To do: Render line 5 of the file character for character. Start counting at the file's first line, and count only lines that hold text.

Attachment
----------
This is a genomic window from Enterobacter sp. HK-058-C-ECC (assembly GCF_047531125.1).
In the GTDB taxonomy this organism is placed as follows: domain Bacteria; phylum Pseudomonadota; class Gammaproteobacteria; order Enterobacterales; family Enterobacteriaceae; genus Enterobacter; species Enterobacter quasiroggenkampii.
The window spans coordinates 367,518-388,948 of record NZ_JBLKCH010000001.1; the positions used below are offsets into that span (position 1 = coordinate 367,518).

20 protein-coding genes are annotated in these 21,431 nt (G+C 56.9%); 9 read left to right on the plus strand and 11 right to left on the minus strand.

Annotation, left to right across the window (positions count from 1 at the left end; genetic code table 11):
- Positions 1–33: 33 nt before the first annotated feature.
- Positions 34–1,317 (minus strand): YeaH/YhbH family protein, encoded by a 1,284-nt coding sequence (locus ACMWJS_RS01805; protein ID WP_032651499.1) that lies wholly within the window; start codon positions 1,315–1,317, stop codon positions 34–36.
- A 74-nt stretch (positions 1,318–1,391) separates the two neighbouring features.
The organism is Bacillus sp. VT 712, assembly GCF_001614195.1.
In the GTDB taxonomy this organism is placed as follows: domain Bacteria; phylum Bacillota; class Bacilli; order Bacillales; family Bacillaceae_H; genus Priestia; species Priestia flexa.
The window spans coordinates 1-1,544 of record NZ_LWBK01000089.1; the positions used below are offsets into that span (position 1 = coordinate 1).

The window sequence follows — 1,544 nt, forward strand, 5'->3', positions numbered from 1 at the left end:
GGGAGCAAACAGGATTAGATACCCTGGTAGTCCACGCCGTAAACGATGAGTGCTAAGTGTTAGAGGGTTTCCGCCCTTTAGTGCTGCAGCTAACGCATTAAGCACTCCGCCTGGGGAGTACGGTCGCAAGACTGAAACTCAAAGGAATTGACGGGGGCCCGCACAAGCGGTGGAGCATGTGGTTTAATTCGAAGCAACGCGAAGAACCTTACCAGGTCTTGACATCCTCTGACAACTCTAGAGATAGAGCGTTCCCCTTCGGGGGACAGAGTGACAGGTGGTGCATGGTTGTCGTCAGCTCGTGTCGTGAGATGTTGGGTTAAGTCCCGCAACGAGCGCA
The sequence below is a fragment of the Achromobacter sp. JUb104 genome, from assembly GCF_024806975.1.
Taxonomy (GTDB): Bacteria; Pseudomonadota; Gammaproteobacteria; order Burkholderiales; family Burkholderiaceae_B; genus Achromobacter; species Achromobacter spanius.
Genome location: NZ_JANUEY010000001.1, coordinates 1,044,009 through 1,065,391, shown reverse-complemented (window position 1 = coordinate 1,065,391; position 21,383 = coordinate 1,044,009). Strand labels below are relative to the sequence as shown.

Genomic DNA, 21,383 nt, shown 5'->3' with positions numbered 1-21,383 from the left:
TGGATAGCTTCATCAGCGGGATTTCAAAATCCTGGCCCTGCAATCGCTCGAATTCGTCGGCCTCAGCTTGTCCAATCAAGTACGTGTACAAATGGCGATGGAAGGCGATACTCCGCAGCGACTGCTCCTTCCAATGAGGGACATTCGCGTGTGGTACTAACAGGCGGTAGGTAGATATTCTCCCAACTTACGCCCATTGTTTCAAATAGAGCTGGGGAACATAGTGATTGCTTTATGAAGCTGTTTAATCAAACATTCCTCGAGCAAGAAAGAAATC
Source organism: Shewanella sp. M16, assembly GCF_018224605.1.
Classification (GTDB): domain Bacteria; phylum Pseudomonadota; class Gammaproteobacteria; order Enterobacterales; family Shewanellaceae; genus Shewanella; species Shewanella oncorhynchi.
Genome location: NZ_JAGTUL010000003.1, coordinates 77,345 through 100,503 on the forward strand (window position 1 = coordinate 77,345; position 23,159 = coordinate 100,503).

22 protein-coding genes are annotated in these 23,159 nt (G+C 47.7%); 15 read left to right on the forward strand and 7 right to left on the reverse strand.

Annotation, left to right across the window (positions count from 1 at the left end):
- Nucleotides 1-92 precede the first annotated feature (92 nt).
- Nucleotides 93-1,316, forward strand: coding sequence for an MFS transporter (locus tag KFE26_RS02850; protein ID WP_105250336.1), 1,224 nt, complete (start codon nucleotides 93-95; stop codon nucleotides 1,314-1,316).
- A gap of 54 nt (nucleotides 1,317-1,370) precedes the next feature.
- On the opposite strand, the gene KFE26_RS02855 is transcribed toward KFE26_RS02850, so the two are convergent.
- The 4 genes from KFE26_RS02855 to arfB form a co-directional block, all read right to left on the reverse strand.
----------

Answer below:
Annotation, left to right across the window (positions count from 1 at the left end; genetic code table 11):